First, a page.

Investing in the airline industry with proper diversification isn't as simple as you might assume. Those who gravitate toward exchange-traded funds are used to having several ETF choices at hand with nearly any investment theme or industry sector. Yet the airline industry, while sporting a massive aggregate market capitalization of nearly $190 billion, is covered by surprisingly few ETFs.
The best airline ETF is also currently the only pure-play airline ETF: U.S. Global Jets ETF (NYSEMKT:JETS). Three major U.S. airlines comprise one-third of JETS' holdings: Southwest Airlines Co. (NYSE:LUV), Delta Airlines, Inc. (NYSE:DAL) and American Airlines Group Inc. (NASDAQ:AAL). The fund also holds airline manufacturers such as Boeing Co. (NYSE:BA).
It may seem odd that there aren't other ETFs that invest solely in airline and aviation stocks. Muted interest on the part of ETF sponsors is due to the historical boom-and-bust cycle that aviation companies have endured over the past several decades. Over-leveraging, the often indiscriminate adding of capacity, and high fixed costs are just a few of the factors that have led to periodic bankruptcies among the even the largest carriers. For example, Delta and American Airlines, which figure so prominently in JETS' holdings, each endured Chapter 11 reorganizations not very long ago, in 2005 and 2011, respectively.
Because of the doubly beneficial conditions of declining oil prices and a low-interest-rate environment, however, balance sheets in this industry are now in relatively decent shape compared with the early to mid-2000s. Many airlines have refinanced debt and used fuel-driven profits to pay down borrowings. If you're up for a bit of industry-specific risk, "JETS" is a logical investment option.
A product of investment advisor U.S. Global Investors, Inc., JETS is a relatively recent entry to the ETF world, having launched on April 28, 2015. The ETF's total net asset value (NAV) is roughly $52 million, and it tends to trade at a very slight premium to NAV. With an expense ratio of 0.60%, JETS functions as a cost-efficient vehicle to gain broad airline exposure.
In the short time JETS has traded, it's mirrored recent airline industry performance in the stock market and has declined 6.3% over the last trailing 12 months. However, the fundamentals of its holdings reflect the value many believe is still inherent in an airline industry investment: Average return on equity among JETS' holdings is 38%, and the average price-to-earnings ratio for the fund is a mere 7.66.
Another option for ETF-based airline investing
You can, of course, still obtain holdings in airline stocks via more general transportation-industry ETFs, but the concentration of aviation opportunities in these funds is much reduced versus a position in JETS.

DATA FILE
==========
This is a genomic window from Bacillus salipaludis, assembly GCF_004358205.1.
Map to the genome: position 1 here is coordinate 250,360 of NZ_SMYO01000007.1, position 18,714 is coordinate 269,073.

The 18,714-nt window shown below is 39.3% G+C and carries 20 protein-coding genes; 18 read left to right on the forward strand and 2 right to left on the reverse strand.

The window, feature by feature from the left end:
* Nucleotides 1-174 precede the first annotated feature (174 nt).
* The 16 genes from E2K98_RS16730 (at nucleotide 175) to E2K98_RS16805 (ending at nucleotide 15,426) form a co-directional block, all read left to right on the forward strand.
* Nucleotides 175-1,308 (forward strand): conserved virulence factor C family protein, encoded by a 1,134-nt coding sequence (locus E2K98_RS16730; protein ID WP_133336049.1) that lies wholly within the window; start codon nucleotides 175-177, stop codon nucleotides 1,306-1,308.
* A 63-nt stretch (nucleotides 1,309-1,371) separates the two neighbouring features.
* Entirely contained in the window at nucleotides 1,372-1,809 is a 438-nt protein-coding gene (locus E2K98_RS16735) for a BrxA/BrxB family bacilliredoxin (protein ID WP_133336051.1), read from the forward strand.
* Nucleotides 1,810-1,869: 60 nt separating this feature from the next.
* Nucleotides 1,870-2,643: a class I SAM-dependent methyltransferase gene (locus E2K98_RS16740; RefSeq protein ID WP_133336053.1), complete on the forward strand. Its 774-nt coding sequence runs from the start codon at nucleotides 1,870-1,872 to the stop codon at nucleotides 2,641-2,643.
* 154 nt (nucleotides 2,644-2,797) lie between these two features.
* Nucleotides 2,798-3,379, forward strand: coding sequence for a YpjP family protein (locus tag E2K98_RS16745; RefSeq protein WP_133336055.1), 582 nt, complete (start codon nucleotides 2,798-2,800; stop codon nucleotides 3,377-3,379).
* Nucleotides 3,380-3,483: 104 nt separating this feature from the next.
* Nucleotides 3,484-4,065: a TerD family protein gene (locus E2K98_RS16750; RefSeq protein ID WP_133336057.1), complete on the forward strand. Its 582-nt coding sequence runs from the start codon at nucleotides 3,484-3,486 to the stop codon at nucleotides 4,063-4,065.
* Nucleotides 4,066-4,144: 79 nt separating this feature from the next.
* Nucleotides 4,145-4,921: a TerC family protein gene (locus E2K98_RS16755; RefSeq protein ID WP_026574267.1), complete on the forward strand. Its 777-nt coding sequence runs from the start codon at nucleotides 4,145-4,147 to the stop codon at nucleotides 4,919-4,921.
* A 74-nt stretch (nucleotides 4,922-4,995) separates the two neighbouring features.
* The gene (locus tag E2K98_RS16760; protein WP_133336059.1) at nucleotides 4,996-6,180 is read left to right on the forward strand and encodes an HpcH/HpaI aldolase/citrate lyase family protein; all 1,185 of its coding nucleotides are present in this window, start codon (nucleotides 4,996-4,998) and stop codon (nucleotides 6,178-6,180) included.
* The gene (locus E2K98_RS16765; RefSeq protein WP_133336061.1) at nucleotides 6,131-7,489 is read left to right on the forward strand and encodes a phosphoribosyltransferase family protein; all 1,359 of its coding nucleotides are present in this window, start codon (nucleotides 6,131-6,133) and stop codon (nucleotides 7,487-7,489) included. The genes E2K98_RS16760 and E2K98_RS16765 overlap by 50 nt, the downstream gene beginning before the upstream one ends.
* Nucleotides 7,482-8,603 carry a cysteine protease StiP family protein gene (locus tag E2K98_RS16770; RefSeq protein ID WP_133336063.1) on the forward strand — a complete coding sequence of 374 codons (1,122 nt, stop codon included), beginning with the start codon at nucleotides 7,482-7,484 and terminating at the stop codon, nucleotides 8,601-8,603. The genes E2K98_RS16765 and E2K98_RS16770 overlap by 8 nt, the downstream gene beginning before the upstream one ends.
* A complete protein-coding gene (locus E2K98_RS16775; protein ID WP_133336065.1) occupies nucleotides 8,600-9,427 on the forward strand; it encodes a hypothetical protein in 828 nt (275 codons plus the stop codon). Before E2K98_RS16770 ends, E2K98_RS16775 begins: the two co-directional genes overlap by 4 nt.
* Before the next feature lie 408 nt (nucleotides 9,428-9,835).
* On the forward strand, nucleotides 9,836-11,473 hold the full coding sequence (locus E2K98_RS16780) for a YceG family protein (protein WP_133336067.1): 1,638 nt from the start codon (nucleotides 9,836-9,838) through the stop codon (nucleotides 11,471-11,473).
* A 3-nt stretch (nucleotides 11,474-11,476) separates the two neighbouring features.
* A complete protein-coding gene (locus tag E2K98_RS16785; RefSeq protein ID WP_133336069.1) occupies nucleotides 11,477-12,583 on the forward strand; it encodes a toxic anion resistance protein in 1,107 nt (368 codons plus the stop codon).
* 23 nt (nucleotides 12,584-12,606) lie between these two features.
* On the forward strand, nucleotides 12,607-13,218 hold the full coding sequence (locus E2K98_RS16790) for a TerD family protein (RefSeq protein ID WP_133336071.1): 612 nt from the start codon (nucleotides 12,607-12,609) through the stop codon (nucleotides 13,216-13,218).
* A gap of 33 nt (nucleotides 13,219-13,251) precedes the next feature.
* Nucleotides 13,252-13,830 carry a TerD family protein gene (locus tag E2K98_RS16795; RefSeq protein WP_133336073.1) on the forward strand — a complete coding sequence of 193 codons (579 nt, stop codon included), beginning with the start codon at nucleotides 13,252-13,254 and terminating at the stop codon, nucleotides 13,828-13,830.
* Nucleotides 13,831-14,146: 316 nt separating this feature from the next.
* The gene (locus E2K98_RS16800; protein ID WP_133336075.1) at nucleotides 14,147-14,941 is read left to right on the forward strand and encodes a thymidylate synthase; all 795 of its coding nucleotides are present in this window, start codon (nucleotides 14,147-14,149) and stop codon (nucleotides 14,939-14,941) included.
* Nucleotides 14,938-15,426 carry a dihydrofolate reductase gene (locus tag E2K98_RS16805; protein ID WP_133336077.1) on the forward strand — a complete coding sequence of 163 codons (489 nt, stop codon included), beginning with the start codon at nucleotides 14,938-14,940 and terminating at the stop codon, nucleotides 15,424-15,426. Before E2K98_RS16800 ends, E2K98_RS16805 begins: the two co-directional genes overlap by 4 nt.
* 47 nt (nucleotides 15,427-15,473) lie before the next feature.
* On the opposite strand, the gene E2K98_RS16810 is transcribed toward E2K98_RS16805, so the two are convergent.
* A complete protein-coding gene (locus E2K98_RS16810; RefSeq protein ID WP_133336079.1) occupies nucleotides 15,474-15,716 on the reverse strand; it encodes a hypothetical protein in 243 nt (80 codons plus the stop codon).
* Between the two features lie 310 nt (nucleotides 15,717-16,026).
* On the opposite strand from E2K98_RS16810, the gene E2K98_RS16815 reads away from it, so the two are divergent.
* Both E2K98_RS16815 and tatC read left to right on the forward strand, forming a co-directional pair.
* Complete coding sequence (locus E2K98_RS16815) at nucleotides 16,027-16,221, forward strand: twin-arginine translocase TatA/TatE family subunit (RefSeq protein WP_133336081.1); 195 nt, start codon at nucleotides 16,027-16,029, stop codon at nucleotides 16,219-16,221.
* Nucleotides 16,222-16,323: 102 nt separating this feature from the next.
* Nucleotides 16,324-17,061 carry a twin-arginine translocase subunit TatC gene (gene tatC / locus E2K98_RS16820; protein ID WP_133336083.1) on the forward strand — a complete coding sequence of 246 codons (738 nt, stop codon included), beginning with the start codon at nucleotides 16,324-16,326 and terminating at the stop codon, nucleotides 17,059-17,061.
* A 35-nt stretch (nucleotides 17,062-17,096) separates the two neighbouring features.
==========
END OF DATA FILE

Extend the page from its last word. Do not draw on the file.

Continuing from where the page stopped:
The SPDR S&P Transportation ETF (NYSEMKT:XTN) is a popular ticker for airline investors who don't mind the dilution of other transportation sub-industries. The fund often features airline stocks in its top holdings.
For example, at the end of XTN's most recent fiscal year, airline stocks made up four of the fund's top five holdings. And as of mid-May 2016, Virgin America Inc. (NASDAQ:VA), soon to be acquired by Alaska Air Group Inc. (NYSE:ALK), takes the top spot as the fund's largest holding, at nearly 5% of the total portfolio.
If your goal is to take advantage of a projected short or long-term rise in the aggregate market capitalization of the U.S. and global airline business, investing in XTN is a sensible, though rather indirect, way to go about it. Here's a breakdown of the fund's recent sub-industry holdings:
Airline stocks make up less than 30% of the SPDR XTN ETF. For some, this allocation may be just right, as it allows participation in an industry that has performed extremely well over the past three years, while potentially reducing the impact when airlines next experience a cyclical downturn.
But for those who have the itch to take on a diversified but meaningful position in airlines and related airline manufacturing stocks, this ETF, and others similar to it, don't provide nearly enough of an aviation weighting to make a difference. Bullish airline investors who understand the risks should consider accumulating shares of JETS, the only ETF that allows shareholders to focus solely on air carriers and manufacturers.
Asit Sharma has no position in any stocks mentioned. The Motley Fool has the following options: long January 2017 $35 calls on American Airlines Group. The Motley Fool recommends Virgin America. Try any of our Foolish newsletter services free for 30 days. We Fools may not all hold the same opinions, but we all believe that considering a diverse range of insights makes us better investors. The Motley Fool has a disclosure policy.